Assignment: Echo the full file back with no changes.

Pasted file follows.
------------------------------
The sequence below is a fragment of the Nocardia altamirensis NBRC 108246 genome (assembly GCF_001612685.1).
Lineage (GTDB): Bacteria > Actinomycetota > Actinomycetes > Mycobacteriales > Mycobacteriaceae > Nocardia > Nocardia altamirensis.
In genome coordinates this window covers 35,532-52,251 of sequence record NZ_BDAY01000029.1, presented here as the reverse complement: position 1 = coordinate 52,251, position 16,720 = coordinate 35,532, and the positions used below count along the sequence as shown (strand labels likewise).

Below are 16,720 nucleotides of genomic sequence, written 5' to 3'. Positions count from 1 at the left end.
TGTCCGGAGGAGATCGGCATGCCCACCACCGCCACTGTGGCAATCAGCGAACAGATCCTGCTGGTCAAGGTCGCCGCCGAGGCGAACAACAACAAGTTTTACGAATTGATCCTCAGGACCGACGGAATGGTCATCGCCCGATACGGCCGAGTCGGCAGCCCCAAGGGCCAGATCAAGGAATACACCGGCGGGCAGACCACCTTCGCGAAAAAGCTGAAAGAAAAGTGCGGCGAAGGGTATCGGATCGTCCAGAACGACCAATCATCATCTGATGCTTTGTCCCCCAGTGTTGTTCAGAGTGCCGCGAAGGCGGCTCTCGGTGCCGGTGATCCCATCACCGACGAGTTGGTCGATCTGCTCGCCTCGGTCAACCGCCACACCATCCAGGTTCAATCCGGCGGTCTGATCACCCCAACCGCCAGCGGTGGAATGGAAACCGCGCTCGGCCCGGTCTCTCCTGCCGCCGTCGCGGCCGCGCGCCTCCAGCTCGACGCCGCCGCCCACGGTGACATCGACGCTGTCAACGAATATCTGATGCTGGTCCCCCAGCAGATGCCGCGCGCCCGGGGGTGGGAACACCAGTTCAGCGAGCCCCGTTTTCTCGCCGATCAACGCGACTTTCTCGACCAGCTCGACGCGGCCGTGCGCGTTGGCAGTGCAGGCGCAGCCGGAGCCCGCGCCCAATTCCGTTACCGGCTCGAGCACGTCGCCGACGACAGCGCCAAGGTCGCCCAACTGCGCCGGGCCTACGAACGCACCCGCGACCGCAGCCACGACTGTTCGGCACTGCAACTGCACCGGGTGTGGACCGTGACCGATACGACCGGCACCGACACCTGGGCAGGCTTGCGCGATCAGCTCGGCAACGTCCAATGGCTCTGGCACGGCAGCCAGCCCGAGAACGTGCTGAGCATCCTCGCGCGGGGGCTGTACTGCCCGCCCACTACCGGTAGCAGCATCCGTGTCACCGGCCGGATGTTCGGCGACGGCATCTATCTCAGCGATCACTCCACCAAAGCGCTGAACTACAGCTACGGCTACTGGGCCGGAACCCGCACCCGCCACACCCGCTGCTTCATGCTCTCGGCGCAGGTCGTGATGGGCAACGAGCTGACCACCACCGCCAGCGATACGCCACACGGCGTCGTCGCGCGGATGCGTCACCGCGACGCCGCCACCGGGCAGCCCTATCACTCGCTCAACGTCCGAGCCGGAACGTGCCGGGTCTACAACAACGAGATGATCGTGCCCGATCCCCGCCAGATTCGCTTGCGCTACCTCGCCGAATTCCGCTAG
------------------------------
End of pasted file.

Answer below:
The sequence below is a fragment of the Nocardia altamirensis NBRC 108246 genome (assembly GCF_001612685.1).
Lineage (GTDB): Bacteria > Actinomycetota > Actinomycetes > Mycobacteriales > Mycobacteriaceae > Nocardia > Nocardia altamirensis.
In genome coordinates this window covers 35,532-52,251 of sequence record NZ_BDAY01000029.1, presented here as the reverse complement: position 1 = coordinate 52,251, position 16,720 = coordinate 35,532, and the positions used below count along the sequence as shown (strand labels likewise).

Below are 16,720 nucleotides of genomic sequence, written 5' to 3'. Positions count from 1 at the left end.
TGTCCGGAGGAGATCGGCATGCCCACCACCGCCACTGTGGCAATCAGCGAACAGATCCTGCTGGTCAAGGTCGCCGCCGAGGCGAACAACAACAAGTTTTACGAATTGATCCTCAGGACCGACGGAATGGTCATCGCCCGATACGGCCGAGTCGGCAGCCCCAAGGGCCAGATCAAGGAATACACCGGCGGGCAGACCACCTTCGCGAAAAAGCTGAAAGAAAAGTGCGGCGAAGGGTATCGGATCGTCCAGAACGACCAATCATCATCTGATGCTTTGTCCCCCAGTGTTGTTCAGAGTGCCGCGAAGGCGGCTCTCGGTGCCGGTGATCCCATCACCGACGAGTTGGTCGATCTGCTCGCCTCGGTCAACCGCCACACCATCCAGGTTCAATCCGGCGGTCTGATCACCCCAACCGCCAGCGGTGGAATGGAAACCGCGCTCGGCCCGGTCTCTCCTGCCGCCGTCGCGGCCGCGCGCCTCCAGCTCGACGCCGCCGCCCACGGTGACATCGACGCTGTCAACGAATATCTGATGCTGGTCCCCCAGCAGATGCCGCGCGCCCGGGGGTGGGAACACCAGTTCAGCGAGCCCCGTTTTCTCGCCGATCAACGCGACTTTCTCGACCAGCTCGACGCGGCCGTGCGCGTTGGCAGTGCAGGCGCAGCCGGAGCCCGCGCCCAATTCCGTTACCGGCTCGAGCACGTCGCCGACGACAGCGCCAAGGTCGCCCAACTGCGCCGGGCCTACGAACGCACCCGCGACCGCAGCCACGACTGTTCGGCACTGCAACTGCACCGGGTGTGGACCGTGACCGATACGACCGGCACCGACACCTGGGCAGGCTTGCGCGATCAGCTCGGCAACGTCCAATGGCTCTGGCACGGCAGCCAGCCCGAGAACGTGCTGAGCATCCTCGCGCGGGGGCTGTACTGCCCGCCCACTACCGGTAGCAGCATCCGTGTCACCGGCCGGATGTTCGGCGACGGCATCTATCTCAGCGATCACTCCACCAAAGCGCTGAACTACAGCTACGGCTACTGGGCCGGAACCCGCACCCGCCACACCCGCTGCTTCATGCTCTCGGCGCAGGTCGTGATGGGCAACGAGCTGACCACCACCGCCAGCGATACGCCACACGGCGTCGTCGCGCGGATGCGTCACCGCGACGCCGCCACCGGGCAGCCCTATCACTCGCTCAACGTCCGAGCCGGAACGTGCCGGGTCTACAACAACGAGATGATCGTGCCCGATCCCCGCCAGATTCGCTTGCGCTACCTCGCCGAATTCCGCTAG